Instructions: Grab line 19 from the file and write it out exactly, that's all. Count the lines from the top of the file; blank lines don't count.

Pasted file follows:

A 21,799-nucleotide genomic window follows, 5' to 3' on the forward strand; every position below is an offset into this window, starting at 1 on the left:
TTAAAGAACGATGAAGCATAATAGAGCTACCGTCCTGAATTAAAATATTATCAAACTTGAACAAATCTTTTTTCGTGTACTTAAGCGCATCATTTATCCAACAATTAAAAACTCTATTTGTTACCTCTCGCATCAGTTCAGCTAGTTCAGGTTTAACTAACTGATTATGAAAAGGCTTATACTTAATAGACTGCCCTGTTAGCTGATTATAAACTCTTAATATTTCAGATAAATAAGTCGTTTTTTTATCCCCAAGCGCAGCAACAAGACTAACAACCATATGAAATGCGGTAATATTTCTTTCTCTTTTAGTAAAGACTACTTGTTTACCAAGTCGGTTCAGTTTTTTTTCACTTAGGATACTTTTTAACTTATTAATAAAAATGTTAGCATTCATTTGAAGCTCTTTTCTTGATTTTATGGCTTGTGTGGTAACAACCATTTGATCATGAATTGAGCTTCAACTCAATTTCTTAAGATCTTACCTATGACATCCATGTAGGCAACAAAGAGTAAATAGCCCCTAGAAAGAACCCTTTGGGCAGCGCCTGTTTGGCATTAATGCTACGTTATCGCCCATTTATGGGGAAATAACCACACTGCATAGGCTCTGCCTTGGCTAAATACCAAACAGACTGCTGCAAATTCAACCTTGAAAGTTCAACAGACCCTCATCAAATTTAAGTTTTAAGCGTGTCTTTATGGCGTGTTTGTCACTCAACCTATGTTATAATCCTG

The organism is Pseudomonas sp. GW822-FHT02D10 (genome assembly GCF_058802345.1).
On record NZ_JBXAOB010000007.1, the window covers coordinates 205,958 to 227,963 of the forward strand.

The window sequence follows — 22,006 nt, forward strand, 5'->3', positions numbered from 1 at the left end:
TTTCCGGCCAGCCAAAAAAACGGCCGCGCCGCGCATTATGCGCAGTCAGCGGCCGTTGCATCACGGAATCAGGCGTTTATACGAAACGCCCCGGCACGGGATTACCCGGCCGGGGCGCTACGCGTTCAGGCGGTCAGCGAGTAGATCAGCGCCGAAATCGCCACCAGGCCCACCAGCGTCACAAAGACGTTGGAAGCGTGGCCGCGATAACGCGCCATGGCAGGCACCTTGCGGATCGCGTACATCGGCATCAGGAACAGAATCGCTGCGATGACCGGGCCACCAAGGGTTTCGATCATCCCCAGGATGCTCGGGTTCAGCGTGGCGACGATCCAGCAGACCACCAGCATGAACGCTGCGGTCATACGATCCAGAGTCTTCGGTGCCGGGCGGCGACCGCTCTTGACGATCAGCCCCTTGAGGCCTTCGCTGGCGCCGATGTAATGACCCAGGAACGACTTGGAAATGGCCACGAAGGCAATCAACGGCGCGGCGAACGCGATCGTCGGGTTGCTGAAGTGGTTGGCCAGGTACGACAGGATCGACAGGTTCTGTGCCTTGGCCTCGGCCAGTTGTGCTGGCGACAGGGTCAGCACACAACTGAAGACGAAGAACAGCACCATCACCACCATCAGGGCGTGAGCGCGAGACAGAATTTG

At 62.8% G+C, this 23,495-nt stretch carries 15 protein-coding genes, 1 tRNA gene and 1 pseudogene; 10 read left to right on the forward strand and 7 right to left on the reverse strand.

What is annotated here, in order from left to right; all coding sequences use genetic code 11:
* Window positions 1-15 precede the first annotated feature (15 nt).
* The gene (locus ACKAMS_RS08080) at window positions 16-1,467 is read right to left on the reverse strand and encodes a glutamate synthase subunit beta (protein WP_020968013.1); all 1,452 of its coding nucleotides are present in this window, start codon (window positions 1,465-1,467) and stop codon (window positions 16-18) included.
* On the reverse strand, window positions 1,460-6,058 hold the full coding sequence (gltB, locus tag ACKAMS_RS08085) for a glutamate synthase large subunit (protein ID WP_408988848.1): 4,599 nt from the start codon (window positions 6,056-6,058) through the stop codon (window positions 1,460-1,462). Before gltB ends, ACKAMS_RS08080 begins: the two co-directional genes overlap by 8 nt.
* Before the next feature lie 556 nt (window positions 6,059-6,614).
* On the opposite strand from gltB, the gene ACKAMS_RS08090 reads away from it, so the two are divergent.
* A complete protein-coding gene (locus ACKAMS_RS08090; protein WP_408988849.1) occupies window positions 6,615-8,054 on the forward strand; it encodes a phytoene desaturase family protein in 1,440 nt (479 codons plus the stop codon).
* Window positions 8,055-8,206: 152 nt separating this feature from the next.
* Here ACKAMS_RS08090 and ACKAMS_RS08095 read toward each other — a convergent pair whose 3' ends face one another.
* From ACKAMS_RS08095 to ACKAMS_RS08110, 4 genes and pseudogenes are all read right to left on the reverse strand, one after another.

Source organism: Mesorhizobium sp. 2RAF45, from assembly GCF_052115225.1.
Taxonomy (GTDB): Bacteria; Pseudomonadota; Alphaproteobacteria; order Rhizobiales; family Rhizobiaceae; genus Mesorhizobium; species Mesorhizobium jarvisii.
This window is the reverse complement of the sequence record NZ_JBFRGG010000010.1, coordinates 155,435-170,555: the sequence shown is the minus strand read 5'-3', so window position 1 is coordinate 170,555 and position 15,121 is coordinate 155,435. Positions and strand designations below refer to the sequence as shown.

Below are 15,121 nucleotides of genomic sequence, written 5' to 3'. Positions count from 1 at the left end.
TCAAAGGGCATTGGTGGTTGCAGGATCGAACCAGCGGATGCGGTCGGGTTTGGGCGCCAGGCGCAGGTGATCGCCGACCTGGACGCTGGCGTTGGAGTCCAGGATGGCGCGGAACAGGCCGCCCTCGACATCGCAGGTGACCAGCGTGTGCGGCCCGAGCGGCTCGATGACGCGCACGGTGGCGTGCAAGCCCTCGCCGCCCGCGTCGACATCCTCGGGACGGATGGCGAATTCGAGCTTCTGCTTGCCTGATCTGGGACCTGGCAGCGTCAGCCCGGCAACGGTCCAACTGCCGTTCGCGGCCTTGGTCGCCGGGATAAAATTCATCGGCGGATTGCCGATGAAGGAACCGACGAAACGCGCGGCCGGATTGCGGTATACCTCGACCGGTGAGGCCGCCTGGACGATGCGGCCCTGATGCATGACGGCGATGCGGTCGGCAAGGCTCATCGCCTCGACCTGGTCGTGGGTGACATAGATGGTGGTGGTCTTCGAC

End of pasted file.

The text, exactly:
Taxonomy (GTDB): Bacteria; Pseudomonadota; Alphaproteobacteria; order Rhizobiales; family Rhizobiaceae; genus Mesorhizobium; species Mesorhizobium jarvisii.